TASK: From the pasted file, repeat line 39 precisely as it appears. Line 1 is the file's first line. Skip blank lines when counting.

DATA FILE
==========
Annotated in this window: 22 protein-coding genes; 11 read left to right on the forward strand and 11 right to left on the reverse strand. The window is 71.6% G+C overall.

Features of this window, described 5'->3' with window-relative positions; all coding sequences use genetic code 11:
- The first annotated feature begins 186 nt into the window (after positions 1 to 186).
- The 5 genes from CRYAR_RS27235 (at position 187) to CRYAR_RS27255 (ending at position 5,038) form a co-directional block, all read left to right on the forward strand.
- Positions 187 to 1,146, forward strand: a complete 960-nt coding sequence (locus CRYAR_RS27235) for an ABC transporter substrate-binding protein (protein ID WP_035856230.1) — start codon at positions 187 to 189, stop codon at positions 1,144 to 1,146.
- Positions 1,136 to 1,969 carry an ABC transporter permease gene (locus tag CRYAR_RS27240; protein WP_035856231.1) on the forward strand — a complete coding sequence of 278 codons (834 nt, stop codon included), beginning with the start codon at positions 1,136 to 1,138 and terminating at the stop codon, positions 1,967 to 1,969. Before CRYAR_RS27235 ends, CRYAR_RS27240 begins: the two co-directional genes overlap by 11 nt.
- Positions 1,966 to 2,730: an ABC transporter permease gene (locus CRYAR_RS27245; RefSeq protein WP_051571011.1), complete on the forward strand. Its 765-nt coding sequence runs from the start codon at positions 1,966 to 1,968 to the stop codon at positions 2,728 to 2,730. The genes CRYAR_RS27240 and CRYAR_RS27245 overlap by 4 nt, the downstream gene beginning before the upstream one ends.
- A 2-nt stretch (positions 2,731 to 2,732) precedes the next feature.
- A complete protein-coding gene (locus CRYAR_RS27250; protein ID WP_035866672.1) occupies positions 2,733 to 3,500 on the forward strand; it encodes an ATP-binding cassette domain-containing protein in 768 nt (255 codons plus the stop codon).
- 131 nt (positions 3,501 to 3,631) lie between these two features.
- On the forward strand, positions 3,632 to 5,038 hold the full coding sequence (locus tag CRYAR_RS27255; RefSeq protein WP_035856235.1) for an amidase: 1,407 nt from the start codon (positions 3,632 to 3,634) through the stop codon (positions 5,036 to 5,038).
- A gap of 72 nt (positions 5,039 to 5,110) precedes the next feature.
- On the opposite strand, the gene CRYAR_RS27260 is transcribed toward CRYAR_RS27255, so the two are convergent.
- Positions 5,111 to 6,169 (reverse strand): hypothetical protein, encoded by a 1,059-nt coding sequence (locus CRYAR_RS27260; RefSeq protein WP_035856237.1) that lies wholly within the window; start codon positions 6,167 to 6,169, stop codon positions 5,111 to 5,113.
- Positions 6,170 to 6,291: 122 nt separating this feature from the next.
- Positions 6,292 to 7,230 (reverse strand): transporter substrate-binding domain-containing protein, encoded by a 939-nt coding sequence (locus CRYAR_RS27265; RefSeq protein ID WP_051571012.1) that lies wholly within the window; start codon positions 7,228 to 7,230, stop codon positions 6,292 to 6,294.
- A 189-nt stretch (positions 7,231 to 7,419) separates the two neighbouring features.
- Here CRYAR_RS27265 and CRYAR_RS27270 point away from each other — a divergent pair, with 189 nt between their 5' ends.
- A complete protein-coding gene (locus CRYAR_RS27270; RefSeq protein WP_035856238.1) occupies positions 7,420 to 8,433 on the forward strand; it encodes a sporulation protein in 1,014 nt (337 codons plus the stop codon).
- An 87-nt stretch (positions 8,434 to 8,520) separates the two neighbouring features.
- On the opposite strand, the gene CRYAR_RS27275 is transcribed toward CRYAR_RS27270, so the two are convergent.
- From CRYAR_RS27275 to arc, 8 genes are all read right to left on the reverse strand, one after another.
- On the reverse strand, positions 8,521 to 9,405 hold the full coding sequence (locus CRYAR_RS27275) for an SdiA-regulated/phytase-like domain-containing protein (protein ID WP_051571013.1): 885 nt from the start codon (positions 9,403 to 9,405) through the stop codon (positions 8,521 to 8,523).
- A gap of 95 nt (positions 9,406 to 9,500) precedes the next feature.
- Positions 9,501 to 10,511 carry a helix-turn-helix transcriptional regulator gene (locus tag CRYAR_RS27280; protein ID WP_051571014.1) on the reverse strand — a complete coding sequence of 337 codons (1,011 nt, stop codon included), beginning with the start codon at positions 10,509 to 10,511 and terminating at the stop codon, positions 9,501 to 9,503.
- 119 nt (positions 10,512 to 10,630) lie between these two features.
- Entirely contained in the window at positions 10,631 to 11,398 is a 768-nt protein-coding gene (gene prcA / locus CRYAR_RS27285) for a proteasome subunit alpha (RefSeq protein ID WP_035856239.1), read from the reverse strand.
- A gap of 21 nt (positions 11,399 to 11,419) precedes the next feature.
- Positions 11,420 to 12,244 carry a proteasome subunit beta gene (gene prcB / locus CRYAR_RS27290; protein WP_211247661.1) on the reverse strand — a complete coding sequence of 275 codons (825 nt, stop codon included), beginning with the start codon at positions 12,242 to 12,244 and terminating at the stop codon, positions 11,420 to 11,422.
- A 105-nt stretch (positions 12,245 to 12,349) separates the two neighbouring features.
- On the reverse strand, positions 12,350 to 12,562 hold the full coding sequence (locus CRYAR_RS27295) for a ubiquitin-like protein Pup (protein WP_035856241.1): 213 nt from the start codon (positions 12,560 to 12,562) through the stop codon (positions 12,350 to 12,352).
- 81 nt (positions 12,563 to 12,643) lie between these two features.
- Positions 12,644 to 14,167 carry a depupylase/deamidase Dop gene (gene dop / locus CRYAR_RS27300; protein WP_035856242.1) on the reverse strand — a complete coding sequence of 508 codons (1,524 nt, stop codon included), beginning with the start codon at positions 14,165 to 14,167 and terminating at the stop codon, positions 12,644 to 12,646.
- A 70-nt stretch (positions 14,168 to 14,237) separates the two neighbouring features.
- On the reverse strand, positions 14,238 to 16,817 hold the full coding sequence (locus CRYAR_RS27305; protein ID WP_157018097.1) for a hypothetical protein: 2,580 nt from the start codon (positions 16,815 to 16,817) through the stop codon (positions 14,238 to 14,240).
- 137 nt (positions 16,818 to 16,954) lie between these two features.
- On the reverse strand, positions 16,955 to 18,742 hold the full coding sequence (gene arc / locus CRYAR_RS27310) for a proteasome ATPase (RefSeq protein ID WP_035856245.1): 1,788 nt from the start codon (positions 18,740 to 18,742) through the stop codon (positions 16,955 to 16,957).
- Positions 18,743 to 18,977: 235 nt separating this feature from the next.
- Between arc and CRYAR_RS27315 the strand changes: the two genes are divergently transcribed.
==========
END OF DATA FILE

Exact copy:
- Between arc and CRYAR_RS27315 the strand changes: the two genes are divergently transcribed.